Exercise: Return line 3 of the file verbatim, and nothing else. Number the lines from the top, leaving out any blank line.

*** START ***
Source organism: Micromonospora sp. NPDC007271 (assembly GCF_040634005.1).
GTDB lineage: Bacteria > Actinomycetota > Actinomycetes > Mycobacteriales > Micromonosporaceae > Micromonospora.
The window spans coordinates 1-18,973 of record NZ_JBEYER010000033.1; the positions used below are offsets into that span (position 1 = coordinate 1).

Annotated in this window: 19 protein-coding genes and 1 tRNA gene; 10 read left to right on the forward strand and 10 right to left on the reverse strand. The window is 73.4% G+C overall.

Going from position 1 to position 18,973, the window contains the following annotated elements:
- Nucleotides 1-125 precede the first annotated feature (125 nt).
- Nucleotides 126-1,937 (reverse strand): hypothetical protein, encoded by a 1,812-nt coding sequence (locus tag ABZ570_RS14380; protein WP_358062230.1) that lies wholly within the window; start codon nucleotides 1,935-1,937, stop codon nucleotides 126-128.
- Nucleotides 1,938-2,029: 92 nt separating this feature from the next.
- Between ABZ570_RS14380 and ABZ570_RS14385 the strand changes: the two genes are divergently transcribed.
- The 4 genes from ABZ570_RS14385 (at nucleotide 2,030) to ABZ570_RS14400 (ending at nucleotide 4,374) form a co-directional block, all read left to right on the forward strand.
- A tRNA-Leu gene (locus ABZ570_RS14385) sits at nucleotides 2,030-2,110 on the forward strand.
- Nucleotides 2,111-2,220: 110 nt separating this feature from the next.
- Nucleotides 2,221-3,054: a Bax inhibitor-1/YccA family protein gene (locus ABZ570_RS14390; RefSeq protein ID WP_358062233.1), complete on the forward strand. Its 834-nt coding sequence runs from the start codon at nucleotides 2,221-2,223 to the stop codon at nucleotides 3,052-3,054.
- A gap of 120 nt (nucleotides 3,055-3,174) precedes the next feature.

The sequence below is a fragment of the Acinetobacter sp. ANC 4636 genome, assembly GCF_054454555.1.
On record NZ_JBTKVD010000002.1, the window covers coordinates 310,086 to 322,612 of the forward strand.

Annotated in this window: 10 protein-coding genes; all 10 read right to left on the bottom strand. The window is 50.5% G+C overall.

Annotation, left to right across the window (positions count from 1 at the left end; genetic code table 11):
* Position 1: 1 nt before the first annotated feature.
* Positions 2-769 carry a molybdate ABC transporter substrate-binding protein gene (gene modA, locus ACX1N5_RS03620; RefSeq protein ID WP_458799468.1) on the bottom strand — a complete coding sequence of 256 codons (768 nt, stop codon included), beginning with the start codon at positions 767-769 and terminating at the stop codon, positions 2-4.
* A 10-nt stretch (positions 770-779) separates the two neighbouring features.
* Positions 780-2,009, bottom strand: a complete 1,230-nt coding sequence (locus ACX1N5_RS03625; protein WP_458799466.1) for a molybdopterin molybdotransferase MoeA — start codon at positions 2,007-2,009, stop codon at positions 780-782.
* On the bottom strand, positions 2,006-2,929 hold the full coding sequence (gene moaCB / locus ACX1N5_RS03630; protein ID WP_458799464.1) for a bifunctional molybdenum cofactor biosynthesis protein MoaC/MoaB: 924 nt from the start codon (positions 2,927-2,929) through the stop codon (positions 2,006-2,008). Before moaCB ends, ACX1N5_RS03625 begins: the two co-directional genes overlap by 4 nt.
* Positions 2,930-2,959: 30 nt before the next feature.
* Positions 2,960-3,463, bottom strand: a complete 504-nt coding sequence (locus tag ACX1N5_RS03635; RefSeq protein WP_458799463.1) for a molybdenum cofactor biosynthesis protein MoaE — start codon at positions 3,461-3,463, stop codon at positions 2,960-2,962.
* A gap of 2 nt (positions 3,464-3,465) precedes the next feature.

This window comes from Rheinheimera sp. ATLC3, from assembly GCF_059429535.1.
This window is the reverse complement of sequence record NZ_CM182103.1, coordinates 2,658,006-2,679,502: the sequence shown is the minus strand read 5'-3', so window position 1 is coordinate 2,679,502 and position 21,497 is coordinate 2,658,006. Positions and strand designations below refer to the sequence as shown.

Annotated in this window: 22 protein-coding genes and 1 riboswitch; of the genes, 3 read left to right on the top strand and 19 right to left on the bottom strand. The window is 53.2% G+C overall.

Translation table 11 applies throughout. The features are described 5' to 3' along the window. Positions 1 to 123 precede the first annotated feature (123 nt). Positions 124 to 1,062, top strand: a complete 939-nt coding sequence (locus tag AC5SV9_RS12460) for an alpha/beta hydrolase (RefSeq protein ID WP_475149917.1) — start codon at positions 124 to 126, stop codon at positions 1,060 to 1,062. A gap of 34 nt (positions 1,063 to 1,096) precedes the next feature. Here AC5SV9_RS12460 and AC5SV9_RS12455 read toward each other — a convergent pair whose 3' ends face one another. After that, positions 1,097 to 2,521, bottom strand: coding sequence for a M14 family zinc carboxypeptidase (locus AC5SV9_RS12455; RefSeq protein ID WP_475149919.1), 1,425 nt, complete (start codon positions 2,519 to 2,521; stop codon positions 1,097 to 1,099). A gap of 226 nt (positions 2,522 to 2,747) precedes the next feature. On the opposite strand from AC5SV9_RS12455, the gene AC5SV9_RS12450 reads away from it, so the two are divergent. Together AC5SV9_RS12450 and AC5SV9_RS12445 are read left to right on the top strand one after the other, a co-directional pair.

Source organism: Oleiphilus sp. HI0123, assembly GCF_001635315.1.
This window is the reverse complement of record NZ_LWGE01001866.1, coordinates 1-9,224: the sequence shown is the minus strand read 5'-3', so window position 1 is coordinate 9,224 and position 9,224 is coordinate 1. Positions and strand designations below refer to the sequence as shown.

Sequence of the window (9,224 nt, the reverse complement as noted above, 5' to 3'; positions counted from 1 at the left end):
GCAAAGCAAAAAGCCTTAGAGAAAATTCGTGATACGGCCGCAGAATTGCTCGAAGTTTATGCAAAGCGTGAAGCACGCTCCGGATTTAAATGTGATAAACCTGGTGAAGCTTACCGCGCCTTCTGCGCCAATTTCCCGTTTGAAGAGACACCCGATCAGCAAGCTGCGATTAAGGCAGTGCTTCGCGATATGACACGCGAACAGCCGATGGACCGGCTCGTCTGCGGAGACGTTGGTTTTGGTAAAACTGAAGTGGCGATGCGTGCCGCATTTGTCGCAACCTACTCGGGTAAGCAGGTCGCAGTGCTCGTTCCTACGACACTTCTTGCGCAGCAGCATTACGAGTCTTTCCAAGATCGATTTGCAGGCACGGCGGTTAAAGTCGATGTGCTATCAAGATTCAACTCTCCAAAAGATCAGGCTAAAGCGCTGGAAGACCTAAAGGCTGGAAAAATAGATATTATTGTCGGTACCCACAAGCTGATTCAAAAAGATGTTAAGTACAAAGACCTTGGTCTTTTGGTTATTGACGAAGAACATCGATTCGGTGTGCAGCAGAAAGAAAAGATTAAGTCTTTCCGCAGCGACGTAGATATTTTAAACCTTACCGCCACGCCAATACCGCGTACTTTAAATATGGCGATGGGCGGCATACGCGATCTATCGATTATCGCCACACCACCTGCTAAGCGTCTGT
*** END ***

The window spans coordinates 1-18,973 of record NZ_JBEYER010000033.1; the positions used below are offsets into that span (position 1 = coordinate 1).